Furthermore, repeatedly asserting that something is a myth fails to actually make it a myth.  Could you (can anyone?) provide a component breakdown of the RCF?  Obviously I’m skeptical, but this seems like a question that could be helped just by providing more data. 

    Additionaly, there’s a HUGE logical leap between “14k is lost” and “you have forfeited the right to ask for X”.  We, as students, can and should ask for whatever the hell we like, even though we shouldn’t expect to get it just because we asked.  Who knows, we might even have a good (and profitable) idea for dining/Bon App.

    What weirds me out the most about this is the tone of righteous indignation.  As H5N1 pointed out, it’s $4.40 a person.  Plus, even if theft were completely eliminated (which will never happen), there’s no reason the money saved will go anywhere but the bottom line. 

  7. FormerSummerfieldsWorker

    I suspect that at least of the cup replacement required is due to breakage.  I find leaky or cracked cups all the time, and the only thing you can do with them is throw them away.

    Also, I can not believe those black plastic bowls cost 5 dollars each, and the mugs cost 4 each.  Shop around, Bon Appetit.  Jesus.

  8. H5N1

    I have several qualms with the arguments laid out by Bon Appetit via the Argus and Wesleying in the last couple of weeks.
    1) The $14K cost of stealing is distributed among all Wesleyan students on the meal plan, so it’s only about $4.40 per person per semester. Doesn’t seem like a big deal now, does it? To put it into perspective, that’s less than 1/3 of the annual Green Fund fee, which many feel is already insignificant.
    2) Some of this “stolen” tableware, as Bon Apetit itself points out, is merely accidentally lost to trash cans. This is likely a non-trivial portion of the losses, especially for categories such as knives, forks, and spoons that easily slip out of our hands. And this share of the costs will not at all be recovered by students not stealing anymore.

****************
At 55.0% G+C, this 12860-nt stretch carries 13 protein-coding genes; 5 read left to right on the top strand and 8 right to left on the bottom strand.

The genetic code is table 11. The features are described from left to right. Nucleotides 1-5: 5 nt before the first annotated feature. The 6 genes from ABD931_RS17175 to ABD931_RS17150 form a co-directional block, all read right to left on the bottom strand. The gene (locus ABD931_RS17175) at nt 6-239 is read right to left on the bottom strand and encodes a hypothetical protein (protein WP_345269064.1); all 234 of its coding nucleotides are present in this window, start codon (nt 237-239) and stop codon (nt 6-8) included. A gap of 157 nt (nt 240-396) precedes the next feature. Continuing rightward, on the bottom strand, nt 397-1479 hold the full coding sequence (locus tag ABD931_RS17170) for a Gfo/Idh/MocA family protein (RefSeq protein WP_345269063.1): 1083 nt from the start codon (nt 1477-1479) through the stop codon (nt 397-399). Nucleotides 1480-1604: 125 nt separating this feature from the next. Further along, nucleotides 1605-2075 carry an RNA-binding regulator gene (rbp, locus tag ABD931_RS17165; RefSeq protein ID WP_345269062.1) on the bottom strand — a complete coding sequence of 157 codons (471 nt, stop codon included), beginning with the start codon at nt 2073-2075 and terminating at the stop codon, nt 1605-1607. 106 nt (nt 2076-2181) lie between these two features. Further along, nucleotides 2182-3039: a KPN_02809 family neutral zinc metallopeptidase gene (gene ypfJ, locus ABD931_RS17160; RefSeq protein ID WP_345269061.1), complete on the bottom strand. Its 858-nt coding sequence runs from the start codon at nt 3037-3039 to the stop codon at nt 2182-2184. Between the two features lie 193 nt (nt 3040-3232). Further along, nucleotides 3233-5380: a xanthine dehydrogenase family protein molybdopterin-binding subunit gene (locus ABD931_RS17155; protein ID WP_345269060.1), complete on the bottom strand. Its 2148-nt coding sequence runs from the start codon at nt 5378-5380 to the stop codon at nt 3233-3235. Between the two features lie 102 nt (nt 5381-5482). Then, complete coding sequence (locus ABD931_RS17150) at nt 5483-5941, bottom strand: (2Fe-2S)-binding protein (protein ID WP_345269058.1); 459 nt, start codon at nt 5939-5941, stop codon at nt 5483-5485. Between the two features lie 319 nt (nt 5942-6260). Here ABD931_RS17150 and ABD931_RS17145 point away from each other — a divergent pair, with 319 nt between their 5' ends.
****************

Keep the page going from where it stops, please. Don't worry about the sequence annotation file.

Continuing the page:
3) Bon Appetit and Wesleyan are likely just taking these costs as a hit to their bottom line, and have probably even explicitly expected to encounter them in their contract. Sure, it means that they will have slightly lower profits (keep in mind, folks, that $14K is far less than one day’s operating revenue for Bon Appetit, much less for Wesleyan). However, it does *not* mean that if they weren’t facing these costs that they would start providing extra services, such as the Late Night delivery service they claim. If this were a real offer, why wouldn’t they just start charging students 5 points per semester for the right to get Late Night delivery? I’m sure there would be enough demand for it.
    4) If such a large share of these stolen tableware supplies come back to Bon Appetit during or before the end of the semester, I simply don’t understand why there is more than a one-time problem, and one that should have been resolved long ago. Assuming Wesleyan students don’t take the tableware with them when they leave the University, then Bon Appetit should have great enough stocks of tableware after one semester of covering theft to cushion them against all future semesters of similar issues; ie, after covering theft costs once, they would have their standard stock plus the additional stock to temporarily replace stolen tableware, and these could be reused for every single semester afterwards.